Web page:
Wed 28 Mar
words: NOEL GARDNER
Scarcely credibly, Stewart Lee thinks this might be one of the two or three biggest crowds which have ever come to watch him. More believably, playing to a room as roomy as St David’s Hall, with its varying levels and “fascist architecture” (I’m not actually sure this is accurate, but people laughed), is a mixed blessing for the 43-year-old comic. He is not the first entertainer to prickle at the realisation that his appeal is becoming less selective, but he enjoys an extremely rare freedom in being able to reference this in practically as much of his act as he likes.
As it is, “being popular is weird and not entirely a good thing” is the subject of, at most, a third of the two-hour Carpet Remnant World set. It would be hard to give a more accurate percentage, though: the act is split into fairly definitive segments, but throwaway jokes are reborn an hour later (normally accompanied by Lee asking if you caught it the first time), and there’s a healthy degree of improvisation. What he claims was intended as the closing joke before the interval (sexist stand-ups at the Montreal Comedy Festival redoing their boorish act in French and sounding seductive) doesn’t get a good enough response. “Now I’m going to have to do an extra 10 minutes to finish on a high note,” says Lee, interspersing jabs at “people who bring their friends” with exaggerated glances at the stage door.
Purportedly, the “friends” tag along with established Lee enthusiasts because they recognise his name from the TV schedules, then fail to follow the narrative or get jokes at all, diminishing the spread of laughter. Clearly, the vantage point of an audience member is going to differ from the gentleman onstage, but I’d venture that this is a generic gripe mined for comic potential, rather than a problem with Cardiff. People like Stewart Lee, a lot. (Others hate him a lot, which is why the closing section of the show consists of reading out abusive tweets and messageboard posts he’s discovered, but he certainly doesn’t get it any worse than Michael McIntyre, Frankie Boyle, “the comedy Russells” or Jimmy Carr, all of whom get clowned on at least once here.) People laugh really loudly and in some cases virtually without stopping. When Lee says, “you’re not a stand-up crowd really, are you?” it’s delivered as a zing but is obviously a back-handed compliment. A stand-up crowd wouldn’t let the comedian analyse his own jokes several times before allowing himself to move on, for one thing.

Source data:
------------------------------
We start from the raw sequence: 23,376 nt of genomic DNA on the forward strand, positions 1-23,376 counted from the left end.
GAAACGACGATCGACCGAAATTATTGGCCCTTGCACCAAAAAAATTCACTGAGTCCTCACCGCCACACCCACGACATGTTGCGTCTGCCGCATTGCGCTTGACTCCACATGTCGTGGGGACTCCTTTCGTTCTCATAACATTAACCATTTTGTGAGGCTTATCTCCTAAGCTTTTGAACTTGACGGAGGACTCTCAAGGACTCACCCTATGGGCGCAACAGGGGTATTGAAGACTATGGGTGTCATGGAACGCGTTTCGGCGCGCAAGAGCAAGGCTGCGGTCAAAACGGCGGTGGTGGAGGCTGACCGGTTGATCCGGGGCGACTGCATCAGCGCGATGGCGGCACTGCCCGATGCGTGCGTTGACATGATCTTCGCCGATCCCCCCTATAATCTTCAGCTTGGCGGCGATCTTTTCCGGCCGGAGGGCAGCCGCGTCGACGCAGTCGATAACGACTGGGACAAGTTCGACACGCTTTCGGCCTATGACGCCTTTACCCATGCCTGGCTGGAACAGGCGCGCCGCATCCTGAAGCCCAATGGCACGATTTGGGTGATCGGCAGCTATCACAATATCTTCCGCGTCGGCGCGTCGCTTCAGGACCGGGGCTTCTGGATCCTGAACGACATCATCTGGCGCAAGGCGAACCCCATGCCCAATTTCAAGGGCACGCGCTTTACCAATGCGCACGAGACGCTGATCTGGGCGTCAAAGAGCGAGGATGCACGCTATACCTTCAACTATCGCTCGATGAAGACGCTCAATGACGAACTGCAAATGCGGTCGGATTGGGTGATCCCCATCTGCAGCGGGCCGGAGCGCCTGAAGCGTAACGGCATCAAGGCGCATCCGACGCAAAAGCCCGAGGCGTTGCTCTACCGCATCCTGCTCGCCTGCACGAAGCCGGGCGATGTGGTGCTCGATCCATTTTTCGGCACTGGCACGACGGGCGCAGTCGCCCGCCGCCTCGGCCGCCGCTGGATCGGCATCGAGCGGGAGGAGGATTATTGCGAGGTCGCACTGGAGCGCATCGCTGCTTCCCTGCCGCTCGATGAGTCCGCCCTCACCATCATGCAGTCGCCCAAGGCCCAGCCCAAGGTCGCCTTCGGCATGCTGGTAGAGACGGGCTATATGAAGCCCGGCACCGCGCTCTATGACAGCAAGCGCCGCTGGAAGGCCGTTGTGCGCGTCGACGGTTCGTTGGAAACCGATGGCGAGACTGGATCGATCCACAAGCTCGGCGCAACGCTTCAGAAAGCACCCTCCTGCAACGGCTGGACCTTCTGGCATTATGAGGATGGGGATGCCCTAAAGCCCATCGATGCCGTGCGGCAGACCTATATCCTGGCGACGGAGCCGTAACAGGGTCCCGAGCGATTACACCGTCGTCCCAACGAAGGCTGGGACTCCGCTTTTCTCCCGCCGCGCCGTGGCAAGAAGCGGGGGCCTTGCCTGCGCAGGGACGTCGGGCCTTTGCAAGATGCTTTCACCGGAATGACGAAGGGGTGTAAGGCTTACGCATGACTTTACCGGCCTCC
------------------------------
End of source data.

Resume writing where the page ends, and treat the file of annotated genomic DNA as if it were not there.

So what is Carpet Remnant World about? It’s about several things – Islam; repeatedly watching a Scooby-Doo movie with his son; Birmingham; buying underwear in Germany – but it’s ultimately about nothing. Or at least nothingness in comedy, which probably counts as something. The title refers to the desperate act of driving past outlet stores with these kinds of names, World Of Leather and suchlike, and trying to wring humour out of imagining actual worlds made of leather. This sort of arch self-mutilation of Lee’s profession is something that could have appeared 17 years ago on Fist Of Fun, his debut TV series with Richard Herring, but now it comes with many more layers and the accumulation of much essential knowledge. That is to say: to take something apart, you must first have a comprehensive understanding of how it works.
Stewart Lee clearly does, and not just because of the parts where he literally explains a gag’s construction. His act projects a lofty self-confidence and an admiration for the intelligence of his audience. I mean, granted he kept saying that people at his gigs were too slow and his career was moribund, but those bits were jokes. You do get jokes, right?